- Critical Legacies
Progressive social activists since at least the 1960s have sought ways to tie the tail of neoliberal global capitalism to on-the-ground local struggles for justice and economic equality. For at least as long, American studies scholars have sought to make good on George Lipsitz's mission statement for the field that "[t]he creation of American studies had everything to do with the cultural and intellectual spaces opened up by the mass movements of the 1930s." Luckily for both parties, help is on the way. Iconic ninety-five-year-old Asian American cultural worker and Detroit legend Grace Lee Boggs has published a new manifesto of what she calls "sustainable activism" for the twenty-first century that serves as both a sequel to her seventy year career of political agitation and an organic series of meditations on the relationship of social movement theory to political practice. The book is a revolutionary retrospective to Boggs's participation in some of the twentieth century's greatest social struggles, from anti-capitalist labor movements of the 1940s and 1950s to the Black Power Movement to contemporary urban environmental activism, as well as a radical blueprint for how to carry each of them forward. The book is especially directed to young people, new activists and struggling social movement theorists trying to keep hope alive that, as Boggs puts it in her concluding chapter, "We are the leaders we've been looking for."
University of Michigan Asian American studies and American studies scholar Scott Kurashige is credited by Boggs with helping to conceive, organize, and edit The Next American Revolution, which is arranged as a series of thematically linked essays based on Boggs's earlier speeches and writings. The book's title suggests that readers see it as a companion to two earlier Boggs's books: Revolution and Evolution in the Twentieth Century, co-authored in 1974 with her husband and lifelong collaborator, the late James Boggs, and Boggs's influential 1998 autobiography Living For Change. These books reveal how beginning in 1940, Boggs dedicated herself to a life of political writing and local activism unified by a dialectic of what she calls "two-sided transformations, both of ourselves and of our institutions." Boggs developed her political philosophy both in the academy (she took her PhD in philosophy at Bryn Mawr in 1940, an extraordinary achievement for a Chinese American woman at the time) and in her relationship to James Boggs, an African American autoworker who played a key role in organizing shop floor anti-racist solidarity actions in Detroit auto plants. In the 1950s, the Boggses, C.L.R. James, and Russian-born Raya Dunayevskaya formed the Johnson-Forest Tendency, a small Trotskyist-oriented think tank. By the 1960s, Johnson-Forest had disbanded, and the Boggses became the vital wellspring of Detroit's many-headed Black Power Movement. They organized the 1963 Grassroots Leadership Conference where Malcolm X delivered his well-known "Message to the Grassroots" speech and collaborated with Robert F. Williams, the Revolutionary Action Movement and others in creating parameters of black nationalist theory and practice. By the early 1970s, Grace Lee Boggs had also begun writing and speaking on the relationship of feminism to anti-capitalist struggle, and by the 1980s, had assumed a role as a critical voice in Asian American activism in Detroit, inspired in part by the racist murder there of Vincent Chin. By the 1990s, under the influence of figures as diverse as the Zapatistas and Immanuel Wallerstein, Boggs was dedicating her work to local cooperative enterprises meant to save jobs and dignity for a ravished, deindustrializing Detroit.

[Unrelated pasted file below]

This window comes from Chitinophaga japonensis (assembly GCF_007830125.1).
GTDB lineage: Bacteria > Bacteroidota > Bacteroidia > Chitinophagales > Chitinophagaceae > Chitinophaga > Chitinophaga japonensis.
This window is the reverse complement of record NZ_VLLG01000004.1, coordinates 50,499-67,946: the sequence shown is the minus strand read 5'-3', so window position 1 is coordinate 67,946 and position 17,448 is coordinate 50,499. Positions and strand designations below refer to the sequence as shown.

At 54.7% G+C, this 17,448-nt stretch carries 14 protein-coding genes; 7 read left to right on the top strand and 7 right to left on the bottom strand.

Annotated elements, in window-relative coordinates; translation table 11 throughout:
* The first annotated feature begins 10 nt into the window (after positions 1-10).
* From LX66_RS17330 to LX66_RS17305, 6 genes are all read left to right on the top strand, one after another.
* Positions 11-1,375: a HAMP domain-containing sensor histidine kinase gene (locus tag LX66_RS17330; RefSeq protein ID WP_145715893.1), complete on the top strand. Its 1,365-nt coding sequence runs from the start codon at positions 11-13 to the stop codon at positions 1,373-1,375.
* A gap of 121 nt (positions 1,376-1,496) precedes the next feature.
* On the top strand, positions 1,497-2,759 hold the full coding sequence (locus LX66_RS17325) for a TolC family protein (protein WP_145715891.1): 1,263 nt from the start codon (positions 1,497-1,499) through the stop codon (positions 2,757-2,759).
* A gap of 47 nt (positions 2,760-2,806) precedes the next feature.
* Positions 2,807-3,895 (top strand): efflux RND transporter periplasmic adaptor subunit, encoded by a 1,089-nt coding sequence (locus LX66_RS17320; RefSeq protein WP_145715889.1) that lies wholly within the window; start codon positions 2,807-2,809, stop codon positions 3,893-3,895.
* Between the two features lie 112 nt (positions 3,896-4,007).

Synthesizing this body of work and influences into a critical legacy for future generations is the main task of The Next American Revolution. The book is organized into six chapters unified by reflection on successes, shortcomings and unfinished work facing today's progressive activists. Chapter 1, "These Are the Times to Grow Our Souls...